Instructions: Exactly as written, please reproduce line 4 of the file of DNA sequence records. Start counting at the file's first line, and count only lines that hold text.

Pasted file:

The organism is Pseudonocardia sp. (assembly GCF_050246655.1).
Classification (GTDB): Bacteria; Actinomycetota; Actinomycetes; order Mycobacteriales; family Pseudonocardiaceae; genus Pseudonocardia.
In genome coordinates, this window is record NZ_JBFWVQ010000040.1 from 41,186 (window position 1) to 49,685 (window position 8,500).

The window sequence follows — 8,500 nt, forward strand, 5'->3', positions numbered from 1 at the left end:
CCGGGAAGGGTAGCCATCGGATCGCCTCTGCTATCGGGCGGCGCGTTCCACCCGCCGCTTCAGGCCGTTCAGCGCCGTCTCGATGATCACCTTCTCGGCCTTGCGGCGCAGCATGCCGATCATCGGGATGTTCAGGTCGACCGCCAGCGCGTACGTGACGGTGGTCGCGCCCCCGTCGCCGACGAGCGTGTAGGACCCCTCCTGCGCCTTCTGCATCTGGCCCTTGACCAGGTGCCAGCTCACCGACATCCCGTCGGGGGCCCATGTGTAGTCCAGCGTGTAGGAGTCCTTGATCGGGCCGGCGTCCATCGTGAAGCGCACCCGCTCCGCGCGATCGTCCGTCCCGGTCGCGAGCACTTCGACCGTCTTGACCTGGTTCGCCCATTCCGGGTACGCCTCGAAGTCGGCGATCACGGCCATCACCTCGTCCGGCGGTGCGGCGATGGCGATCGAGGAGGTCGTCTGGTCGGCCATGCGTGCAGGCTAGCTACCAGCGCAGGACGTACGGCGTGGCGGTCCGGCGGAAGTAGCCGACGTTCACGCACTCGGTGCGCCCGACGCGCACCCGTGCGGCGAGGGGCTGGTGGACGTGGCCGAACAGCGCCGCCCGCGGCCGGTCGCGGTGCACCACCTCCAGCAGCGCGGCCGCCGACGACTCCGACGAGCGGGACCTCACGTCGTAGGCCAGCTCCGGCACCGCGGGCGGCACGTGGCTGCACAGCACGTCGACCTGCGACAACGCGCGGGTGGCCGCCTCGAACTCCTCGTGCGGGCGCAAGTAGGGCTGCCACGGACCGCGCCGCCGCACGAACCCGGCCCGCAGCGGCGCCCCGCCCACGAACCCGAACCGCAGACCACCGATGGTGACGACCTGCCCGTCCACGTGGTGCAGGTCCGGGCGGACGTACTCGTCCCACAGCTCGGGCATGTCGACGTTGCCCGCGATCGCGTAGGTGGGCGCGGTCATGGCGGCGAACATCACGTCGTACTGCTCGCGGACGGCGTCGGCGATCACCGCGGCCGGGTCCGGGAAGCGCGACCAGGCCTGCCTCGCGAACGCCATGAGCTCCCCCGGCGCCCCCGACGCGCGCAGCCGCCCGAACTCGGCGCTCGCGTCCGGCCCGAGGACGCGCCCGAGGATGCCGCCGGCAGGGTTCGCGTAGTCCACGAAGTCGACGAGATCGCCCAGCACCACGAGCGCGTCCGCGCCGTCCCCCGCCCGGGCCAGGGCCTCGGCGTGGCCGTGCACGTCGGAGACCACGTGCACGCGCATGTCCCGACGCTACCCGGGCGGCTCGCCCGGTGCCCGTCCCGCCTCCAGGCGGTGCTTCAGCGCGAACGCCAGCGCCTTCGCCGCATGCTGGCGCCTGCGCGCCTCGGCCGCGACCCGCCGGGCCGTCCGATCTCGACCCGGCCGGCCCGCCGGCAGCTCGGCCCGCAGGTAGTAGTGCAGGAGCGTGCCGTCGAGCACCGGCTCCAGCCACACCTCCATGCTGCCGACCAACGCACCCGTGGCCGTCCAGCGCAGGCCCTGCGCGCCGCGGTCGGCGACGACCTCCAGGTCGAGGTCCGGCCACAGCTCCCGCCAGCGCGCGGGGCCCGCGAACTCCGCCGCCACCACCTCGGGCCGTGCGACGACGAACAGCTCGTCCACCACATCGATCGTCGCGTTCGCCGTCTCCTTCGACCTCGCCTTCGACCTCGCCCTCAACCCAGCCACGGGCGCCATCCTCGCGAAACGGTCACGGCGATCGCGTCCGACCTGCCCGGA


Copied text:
The window sequence follows — 8,500 nt, forward strand, 5'->3', positions numbered from 1 at the left end: